"We paused, and my whole family was there and we talked and we realized this was what she wanted, and we wanted it for her," Brown says.
Had they not known Debby wanted to be a donor, she says, making a decision about her sister's body would have been a struggle, one she didn't feel prepared to make while trying to accept her sister's death. Knowing what Debby wanted made it easier for the family not only during that moment, but in the healing years that followed.
Now, more than a decade later, Brown often thinks about the people whose lives were saved because of her sister. It happens by accident. A color, a gesture, or a hairstyle — Debby was a hairstylist before she became a teacher — will make her remember. One of her fondest memories is of a trip they took to Spain after visiting relatives in Ireland. They were teenagers in high school at the time, and it was the first time they'd gone anywhere without their parents. Debby wanted to ride mopeds from Costa del Sol into Barcelona, and early into what would have been a very long trip, Debby's moped got a flat in a roundabout.
"We just ended up giggling," Brown says. "We made it back because we hadn't made it too far. That was a special trip. It was one of the most fun things we did together."
When she remembers her sister, she often can't help but think of the man who was studying to be an engineer and who received Debby's pancreas, the art teacher who has her liver, the grandmother who received her heart, or the father who has one of her kidneys. It comforts her to know that, in a way, Debby is still reaching out and touching the lives of children.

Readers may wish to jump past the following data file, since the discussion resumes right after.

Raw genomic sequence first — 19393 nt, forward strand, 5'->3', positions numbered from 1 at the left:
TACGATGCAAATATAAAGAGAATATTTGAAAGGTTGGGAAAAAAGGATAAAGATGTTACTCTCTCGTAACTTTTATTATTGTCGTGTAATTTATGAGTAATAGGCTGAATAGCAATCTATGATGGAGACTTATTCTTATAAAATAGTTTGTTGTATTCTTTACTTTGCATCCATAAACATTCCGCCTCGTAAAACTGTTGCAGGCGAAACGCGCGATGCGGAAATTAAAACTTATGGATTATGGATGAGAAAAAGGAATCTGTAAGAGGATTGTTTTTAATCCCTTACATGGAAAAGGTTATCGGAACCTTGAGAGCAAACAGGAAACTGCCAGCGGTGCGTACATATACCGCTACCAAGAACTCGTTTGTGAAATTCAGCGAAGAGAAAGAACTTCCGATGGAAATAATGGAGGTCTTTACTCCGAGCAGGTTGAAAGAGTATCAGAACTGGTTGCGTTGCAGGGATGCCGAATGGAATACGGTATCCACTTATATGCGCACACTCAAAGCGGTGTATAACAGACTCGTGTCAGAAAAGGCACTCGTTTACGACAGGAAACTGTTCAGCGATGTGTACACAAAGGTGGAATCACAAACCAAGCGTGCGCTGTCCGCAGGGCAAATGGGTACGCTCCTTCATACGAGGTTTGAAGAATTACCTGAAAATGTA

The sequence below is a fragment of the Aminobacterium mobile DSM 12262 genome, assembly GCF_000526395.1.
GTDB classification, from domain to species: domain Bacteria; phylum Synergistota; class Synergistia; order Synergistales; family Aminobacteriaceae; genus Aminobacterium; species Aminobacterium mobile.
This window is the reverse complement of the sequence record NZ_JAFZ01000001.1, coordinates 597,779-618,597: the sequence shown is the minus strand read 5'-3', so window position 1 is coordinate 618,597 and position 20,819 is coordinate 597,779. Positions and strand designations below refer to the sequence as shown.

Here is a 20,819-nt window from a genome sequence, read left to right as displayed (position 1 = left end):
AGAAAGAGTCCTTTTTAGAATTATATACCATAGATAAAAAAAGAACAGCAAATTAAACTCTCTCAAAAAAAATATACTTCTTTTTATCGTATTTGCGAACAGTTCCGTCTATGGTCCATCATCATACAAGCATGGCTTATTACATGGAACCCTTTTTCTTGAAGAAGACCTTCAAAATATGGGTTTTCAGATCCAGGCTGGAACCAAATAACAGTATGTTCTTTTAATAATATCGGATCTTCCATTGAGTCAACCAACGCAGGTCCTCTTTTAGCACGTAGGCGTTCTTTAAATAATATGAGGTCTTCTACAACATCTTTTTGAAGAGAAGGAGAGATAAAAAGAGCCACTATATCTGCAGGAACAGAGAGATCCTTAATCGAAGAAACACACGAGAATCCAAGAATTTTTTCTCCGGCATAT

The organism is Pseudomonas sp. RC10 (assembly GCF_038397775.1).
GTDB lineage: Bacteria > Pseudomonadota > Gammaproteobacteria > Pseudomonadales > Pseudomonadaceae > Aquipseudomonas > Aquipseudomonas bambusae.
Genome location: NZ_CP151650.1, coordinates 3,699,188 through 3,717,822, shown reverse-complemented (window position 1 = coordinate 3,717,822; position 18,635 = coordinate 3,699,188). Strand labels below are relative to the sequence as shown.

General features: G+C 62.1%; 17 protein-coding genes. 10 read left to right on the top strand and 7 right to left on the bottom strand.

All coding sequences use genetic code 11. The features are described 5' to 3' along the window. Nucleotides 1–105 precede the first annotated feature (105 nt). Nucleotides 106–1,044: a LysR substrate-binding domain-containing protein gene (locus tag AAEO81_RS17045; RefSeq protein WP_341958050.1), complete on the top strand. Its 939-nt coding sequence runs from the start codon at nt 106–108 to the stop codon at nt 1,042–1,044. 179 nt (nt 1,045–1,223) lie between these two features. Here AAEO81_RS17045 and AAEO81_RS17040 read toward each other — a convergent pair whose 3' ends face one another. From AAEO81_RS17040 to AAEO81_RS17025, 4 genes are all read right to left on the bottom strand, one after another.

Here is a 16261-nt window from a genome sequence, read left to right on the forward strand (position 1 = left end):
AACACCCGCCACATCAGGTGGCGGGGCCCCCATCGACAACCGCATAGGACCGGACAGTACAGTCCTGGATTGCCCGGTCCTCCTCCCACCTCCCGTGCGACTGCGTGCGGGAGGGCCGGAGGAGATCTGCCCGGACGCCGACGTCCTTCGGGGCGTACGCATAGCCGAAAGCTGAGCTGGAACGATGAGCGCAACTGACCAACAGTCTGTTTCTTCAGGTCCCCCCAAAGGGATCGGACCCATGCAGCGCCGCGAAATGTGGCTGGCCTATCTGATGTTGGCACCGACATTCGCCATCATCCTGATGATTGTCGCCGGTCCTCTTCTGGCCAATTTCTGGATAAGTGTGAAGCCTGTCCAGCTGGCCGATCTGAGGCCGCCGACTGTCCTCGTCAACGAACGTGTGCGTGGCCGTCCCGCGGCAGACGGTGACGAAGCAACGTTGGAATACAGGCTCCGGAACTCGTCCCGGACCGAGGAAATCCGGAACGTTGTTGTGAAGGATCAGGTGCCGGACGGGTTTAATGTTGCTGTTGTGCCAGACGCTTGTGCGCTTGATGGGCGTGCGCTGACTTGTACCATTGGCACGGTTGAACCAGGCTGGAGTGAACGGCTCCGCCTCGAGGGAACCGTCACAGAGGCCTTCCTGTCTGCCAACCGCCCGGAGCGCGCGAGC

"Not only does the donation give people an opportunity for life and to carry on, but I believe (the recipients) carry the person with respect and love just like the family that lost them does," she says.
Maston, who volunteers at a cancer center in her spare time, no longer experiences the depression that plagued her immediately following her procedure. She also gained back all of her weight after the operation with the help of appetite stimulants and, she suspects, the many cakes and sundaes she ate, neither of which she enjoyed before the heart transplant.
"Now I see them and I drool," she says. She used to love seafood, but hasn't liked it very much since receiving her donor's heart. "Maybe he didn't like steamers or lobster."
Maston still thinks about her donor every day. And she still feels some pressure to do "great things" to honor his life, his heart, and his mother. She worries about what the mother would think if they were to meet — "Would she think I'm doing enough with her son's heart?" — and says everything she does is with her donor in mind.
But the expectations donor families have of the recipients, Brown explains, are not so demanding.
"To me, it's just simply taking good care of themselves and carrying on with life," she says. "That's what I would have wanted for the people who received (Debby's) organs."